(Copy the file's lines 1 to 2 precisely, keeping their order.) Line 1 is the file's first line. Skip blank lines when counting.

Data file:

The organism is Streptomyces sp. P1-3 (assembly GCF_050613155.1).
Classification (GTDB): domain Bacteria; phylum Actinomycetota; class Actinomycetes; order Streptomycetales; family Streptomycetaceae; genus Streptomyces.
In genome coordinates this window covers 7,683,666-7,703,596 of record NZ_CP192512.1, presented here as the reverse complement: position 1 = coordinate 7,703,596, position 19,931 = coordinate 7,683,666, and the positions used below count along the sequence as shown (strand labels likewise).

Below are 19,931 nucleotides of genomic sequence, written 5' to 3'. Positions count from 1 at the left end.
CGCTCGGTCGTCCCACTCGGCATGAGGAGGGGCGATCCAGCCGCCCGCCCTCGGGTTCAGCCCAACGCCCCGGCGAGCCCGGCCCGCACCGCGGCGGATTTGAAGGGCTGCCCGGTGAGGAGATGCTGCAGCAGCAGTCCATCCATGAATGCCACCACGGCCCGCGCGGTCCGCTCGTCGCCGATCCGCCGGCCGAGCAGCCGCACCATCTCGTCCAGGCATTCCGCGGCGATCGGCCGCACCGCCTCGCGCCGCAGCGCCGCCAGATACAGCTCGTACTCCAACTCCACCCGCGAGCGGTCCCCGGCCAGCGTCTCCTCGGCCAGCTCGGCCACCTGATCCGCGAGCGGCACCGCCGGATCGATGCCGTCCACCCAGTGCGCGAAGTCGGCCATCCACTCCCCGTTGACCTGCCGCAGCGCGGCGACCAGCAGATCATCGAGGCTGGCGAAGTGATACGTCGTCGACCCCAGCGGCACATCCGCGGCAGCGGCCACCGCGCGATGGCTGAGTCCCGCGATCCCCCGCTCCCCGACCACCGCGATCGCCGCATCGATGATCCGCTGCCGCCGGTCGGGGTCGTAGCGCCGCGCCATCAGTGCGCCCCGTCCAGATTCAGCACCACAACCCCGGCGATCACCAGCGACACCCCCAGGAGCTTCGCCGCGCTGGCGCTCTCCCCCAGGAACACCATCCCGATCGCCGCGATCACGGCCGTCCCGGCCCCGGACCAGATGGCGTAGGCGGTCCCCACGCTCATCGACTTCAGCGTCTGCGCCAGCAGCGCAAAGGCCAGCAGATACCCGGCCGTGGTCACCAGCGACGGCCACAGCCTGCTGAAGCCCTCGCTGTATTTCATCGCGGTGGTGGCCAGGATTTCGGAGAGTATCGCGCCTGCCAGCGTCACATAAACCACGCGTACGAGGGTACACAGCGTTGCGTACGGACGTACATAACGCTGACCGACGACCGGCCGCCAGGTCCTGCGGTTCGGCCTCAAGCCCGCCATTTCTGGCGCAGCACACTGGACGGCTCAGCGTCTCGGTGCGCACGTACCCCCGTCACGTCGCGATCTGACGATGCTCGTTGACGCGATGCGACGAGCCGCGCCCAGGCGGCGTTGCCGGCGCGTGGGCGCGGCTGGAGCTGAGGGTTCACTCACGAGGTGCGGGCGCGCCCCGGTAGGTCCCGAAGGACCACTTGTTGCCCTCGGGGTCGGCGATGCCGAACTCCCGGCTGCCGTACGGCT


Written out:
The organism is Streptomyces sp. P1-3 (assembly GCF_050613155.1).
Classification (GTDB): domain Bacteria; phylum Actinomycetota; class Actinomycetes; order Streptomycetales; family Streptomycetaceae; genus Streptomyces.